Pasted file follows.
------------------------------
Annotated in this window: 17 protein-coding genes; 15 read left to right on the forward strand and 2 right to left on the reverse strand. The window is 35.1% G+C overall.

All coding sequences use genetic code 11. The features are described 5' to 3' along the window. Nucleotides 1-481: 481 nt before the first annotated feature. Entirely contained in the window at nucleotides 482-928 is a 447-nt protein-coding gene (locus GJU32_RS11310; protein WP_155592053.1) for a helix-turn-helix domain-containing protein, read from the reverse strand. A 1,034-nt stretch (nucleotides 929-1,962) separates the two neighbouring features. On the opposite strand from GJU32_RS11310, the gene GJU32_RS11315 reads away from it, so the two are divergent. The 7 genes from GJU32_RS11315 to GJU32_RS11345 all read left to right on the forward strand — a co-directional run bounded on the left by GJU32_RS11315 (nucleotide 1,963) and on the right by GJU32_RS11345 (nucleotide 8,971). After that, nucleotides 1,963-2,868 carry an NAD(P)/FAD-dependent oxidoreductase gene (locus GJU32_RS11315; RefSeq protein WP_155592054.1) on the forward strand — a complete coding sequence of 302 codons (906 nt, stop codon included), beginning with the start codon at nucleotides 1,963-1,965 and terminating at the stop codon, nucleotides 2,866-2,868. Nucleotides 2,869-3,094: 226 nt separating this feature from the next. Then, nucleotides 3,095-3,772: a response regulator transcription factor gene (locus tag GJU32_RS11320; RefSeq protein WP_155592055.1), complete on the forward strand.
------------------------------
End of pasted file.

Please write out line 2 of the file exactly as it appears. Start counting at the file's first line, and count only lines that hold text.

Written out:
All coding sequences use genetic code 11. The features are described 5' to 3' along the window. Nucleotides 1-481: 481 nt before the first annotated feature. Entirely contained in the window at nucleotides 482-928 is a 447-nt protein-coding gene (locus GJU32_RS11310; protein WP_155592053.1) for a helix-turn-helix domain-containing protein, read from the reverse strand. A 1,034-nt stretch (nucleotides 929-1,962) separates the two neighbouring features. On the opposite strand from GJU32_RS11310, the gene GJU32_RS11315 reads away from it, so the two are divergent. The 7 genes from GJU32_RS11315 to GJU32_RS11345 all read left to right on the forward strand — a co-directional run bounded on the left by GJU32_RS11315 (nucleotide 1,963) and on the right by GJU32_RS11345 (nucleotide 8,971). After that, nucleotides 1,963-2,868 carry an NAD(P)/FAD-dependent oxidoreductase gene (locus GJU32_RS11315; RefSeq protein WP_155592054.1) on the forward strand — a complete coding sequence of 302 codons (906 nt, stop codon included), beginning with the start codon at nucleotides 1,963-1,965 and terminating at the stop codon, nucleotides 2,866-2,868. Nucleotides 2,869-3,094: 226 nt separating this feature from the next. Then, nucleotides 3,095-3,772: a response regulator transcription factor gene (locus tag GJU32_RS11320; RefSeq protein WP_155592055.1), complete on the forward strand.